Matteo Salvini, head of the nationalist League, had earlier said in a statement that he and Five Star Movement (M5S) leader Luigi Di Maio were "writing history" and would call President Sergio Mattarella to announce a new agreement.

Press agency AGI reported that Mr Di Maio made a brief call to the president's office to "announce that they are ready from [Monday] to report on everything, including the name of the prime minister". 

If the head of state accepts the nomination, the position could be filled within days.

Following a second day of negotiations with Mr Salvini in Milan, Mr Di Maio said the prime ministerial candidate will be "a politician and not a technician".

According to Italian media reports, the nominee will be a "third party" belonging to neither the League or the M5S and would have international authority. 

Mr Salvini and Mr Di Maio are scheduled to meet again in Rome on Monday before being received at the Quirinal, the presidential palace.

Around 70 days after the legislative elections that failed to produce a clear parliamentary majority, it would appear that the League and the M5S have found some common ground to form the first anti-establishment government in Italy and western Europe.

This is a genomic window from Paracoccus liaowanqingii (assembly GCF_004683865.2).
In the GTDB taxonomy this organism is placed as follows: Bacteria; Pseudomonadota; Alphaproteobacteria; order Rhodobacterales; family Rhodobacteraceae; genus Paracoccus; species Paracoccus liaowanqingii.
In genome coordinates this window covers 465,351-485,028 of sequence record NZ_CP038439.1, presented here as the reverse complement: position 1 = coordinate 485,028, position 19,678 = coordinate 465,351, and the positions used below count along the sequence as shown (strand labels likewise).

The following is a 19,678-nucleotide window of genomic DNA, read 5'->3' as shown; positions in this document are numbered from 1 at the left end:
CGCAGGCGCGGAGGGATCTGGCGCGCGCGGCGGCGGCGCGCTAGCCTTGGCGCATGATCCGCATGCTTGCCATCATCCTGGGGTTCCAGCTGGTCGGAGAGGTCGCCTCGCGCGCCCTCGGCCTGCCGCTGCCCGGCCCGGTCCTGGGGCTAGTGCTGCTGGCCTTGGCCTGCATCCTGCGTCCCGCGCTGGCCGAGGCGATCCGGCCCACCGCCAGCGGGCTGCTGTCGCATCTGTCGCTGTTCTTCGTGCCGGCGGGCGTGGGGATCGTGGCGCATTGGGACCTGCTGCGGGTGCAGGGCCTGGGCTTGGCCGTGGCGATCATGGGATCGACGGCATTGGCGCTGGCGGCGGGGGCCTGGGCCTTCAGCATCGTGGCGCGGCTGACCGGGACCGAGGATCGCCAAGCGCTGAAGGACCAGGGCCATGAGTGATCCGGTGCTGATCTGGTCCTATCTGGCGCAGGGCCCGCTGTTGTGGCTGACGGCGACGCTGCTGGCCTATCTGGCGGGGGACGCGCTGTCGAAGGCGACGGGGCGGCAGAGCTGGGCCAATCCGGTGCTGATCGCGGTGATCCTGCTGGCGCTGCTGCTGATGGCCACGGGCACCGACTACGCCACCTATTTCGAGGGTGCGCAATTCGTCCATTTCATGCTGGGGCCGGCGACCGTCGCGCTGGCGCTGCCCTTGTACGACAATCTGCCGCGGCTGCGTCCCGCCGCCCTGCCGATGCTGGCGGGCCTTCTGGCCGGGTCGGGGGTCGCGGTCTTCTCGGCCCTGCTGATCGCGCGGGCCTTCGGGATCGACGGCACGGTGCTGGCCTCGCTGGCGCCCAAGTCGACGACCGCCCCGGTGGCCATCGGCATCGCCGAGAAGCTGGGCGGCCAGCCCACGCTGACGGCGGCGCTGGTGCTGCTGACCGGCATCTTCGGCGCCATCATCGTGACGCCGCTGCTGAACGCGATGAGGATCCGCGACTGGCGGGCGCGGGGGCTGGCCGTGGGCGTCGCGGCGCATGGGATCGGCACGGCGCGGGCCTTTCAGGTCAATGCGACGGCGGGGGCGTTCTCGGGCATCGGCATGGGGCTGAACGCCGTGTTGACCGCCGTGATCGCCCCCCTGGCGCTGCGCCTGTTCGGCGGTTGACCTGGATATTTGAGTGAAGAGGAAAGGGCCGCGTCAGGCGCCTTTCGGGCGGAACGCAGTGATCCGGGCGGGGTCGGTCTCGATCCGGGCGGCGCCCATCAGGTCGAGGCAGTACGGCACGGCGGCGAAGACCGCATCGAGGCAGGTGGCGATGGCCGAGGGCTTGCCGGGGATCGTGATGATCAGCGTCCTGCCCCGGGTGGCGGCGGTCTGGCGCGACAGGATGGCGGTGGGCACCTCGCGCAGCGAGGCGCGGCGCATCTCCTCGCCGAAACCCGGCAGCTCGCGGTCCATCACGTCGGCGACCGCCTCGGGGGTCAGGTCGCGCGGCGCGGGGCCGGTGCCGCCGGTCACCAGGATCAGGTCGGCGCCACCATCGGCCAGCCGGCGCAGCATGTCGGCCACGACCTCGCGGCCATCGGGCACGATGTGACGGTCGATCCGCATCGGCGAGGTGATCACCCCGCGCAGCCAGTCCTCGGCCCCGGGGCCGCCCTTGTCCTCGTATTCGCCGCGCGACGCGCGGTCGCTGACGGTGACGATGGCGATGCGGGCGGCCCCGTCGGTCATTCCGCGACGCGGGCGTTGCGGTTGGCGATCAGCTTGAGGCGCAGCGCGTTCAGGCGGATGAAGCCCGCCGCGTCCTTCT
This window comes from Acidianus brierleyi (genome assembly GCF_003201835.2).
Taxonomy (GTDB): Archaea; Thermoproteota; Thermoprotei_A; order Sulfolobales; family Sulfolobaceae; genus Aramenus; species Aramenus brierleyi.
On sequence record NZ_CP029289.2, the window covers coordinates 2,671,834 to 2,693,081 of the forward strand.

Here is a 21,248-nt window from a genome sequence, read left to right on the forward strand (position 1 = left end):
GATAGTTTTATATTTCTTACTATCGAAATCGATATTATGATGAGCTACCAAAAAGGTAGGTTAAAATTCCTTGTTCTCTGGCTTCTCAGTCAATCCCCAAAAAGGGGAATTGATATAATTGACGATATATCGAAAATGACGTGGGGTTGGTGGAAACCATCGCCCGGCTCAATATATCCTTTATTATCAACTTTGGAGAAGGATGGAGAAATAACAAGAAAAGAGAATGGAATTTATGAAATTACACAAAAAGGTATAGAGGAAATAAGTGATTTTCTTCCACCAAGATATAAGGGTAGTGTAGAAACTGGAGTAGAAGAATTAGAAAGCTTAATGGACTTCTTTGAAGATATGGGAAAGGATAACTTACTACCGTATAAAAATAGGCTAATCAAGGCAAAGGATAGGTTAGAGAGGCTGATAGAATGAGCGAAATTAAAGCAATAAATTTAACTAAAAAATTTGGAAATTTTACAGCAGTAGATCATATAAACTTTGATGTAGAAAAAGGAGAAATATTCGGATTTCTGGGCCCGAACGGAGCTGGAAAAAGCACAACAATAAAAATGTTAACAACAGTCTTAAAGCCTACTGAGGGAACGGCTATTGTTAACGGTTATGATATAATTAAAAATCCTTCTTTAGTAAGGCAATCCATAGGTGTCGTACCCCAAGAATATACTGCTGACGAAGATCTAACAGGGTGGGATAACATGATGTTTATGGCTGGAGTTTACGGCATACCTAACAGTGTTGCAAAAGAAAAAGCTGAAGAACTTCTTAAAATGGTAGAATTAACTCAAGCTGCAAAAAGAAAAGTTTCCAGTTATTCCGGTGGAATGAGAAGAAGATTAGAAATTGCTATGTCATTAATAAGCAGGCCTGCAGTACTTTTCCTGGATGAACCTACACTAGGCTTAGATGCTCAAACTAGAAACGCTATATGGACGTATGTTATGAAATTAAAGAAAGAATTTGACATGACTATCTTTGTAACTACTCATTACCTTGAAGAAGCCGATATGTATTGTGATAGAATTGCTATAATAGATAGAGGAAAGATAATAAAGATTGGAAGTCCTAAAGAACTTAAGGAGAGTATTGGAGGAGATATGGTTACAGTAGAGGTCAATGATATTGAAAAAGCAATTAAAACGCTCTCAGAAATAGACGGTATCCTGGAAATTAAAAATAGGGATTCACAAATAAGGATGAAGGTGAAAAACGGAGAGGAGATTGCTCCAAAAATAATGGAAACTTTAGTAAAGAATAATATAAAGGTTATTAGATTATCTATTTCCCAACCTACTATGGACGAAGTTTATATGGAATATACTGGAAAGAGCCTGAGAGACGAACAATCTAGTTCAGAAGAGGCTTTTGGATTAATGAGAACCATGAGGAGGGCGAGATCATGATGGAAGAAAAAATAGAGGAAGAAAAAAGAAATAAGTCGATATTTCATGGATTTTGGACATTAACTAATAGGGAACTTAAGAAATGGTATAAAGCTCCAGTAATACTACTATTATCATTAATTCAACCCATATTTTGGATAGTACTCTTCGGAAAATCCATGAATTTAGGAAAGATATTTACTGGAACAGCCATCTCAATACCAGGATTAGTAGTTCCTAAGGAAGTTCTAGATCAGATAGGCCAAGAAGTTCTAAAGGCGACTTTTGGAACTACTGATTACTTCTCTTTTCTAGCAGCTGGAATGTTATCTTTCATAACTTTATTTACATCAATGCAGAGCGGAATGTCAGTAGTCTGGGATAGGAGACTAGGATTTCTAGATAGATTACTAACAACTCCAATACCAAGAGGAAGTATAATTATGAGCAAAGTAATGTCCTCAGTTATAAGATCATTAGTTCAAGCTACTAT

According to reports, the parties have agreed on rolling back increases to the age of retirement, while the M5S is willing to follow the League's hardline anti-immigration policies.

Mr Salvini and Mr Di Maio are also willing to make compromises over their flagship policies - the League's drastic drop in taxes and the M5S's universal basic income - which look tricky to reconcile in the eurozone's second most indebted country.

The most sensitive issue is undoubtedly that of immigration, and according to Italian daily Il Corriere della Sera, "the approach of the League is more muscular than that of M5S".

For the composition of the government, the League and M5S must also agree on representation from the parties. 

On its own, Mr Salvini's League won 17 per cent of the votes on March 4, but it was part of a right-wing alliance including Silvio Berlusconi's Forza Italia (FI) party that garnered 37 per cent of the vote. 

M5S is by far Italy's largest single party after conquering nearly 33 per cent of the electorate.

With AFP